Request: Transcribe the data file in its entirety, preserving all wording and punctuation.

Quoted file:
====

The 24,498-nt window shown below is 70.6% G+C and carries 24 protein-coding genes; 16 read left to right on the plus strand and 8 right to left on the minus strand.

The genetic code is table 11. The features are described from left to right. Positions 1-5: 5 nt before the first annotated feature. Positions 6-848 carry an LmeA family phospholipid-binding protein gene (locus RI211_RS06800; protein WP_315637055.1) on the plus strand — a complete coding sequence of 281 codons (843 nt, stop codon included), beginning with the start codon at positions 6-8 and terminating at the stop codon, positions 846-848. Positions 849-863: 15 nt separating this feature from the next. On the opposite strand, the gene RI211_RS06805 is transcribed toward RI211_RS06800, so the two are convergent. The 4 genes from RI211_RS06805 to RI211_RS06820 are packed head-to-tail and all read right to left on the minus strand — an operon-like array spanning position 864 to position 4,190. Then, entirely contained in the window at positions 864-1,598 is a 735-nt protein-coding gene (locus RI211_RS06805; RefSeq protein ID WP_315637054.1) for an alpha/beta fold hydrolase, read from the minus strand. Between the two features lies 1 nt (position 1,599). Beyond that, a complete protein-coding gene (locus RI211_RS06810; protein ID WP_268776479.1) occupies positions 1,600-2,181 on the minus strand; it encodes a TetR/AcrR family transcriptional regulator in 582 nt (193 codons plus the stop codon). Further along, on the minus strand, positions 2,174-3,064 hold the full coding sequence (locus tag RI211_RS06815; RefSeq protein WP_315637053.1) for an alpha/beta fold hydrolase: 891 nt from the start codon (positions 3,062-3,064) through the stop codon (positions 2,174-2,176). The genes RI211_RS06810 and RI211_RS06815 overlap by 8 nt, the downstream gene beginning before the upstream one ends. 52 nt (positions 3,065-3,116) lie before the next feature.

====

The 24,498-nt window shown below is 70.6% G+C and carries 24 protein-coding genes; 16 read left to right on the plus strand and 8 right to left on the minus strand.

The genetic code is table 11. The features are described from left to right. Positions 1-5: 5 nt before the first annotated feature. Positions 6-848 carry an LmeA family phospholipid-binding protein gene (locus RI211_RS06800; protein WP_315637055.1) on the plus strand — a complete coding sequence of 281 codons (843 nt, stop codon included), beginning with the start codon at positions 6-8 and terminating at the stop codon, positions 846-848. Positions 849-863: 15 nt separating this feature from the next. On the opposite strand, the gene RI211_RS06805 is transcribed toward RI211_RS06800, so the two are convergent. The 4 genes from RI211_RS06805 to RI211_RS06820 are packed head-to-tail and all read right to left on the minus strand — an operon-like array spanning position 864 to position 4,190. Then, entirely contained in the window at positions 864-1,598 is a 735-nt protein-coding gene (locus RI211_RS06805; RefSeq protein ID WP_315637054.1) for an alpha/beta fold hydrolase, read from the minus strand. Between the two features lies 1 nt (position 1,599). Beyond that, a complete protein-coding gene (locus RI211_RS06810; protein ID WP_268776479.1) occupies positions 1,600-2,181 on the minus strand; it encodes a TetR/AcrR family transcriptional regulator in 582 nt (193 codons plus the stop codon). Further along, on the minus strand, positions 2,174-3,064 hold the full coding sequence (locus tag RI211_RS06815; RefSeq protein WP_315637053.1) for an alpha/beta fold hydrolase: 891 nt from the start codon (positions 3,062-3,064) through the stop codon (positions 2,174-2,176). The genes RI211_RS06810 and RI211_RS06815 overlap by 8 nt, the downstream gene beginning before the upstream one ends. 52 nt (positions 3,065-3,116) lie before the next feature.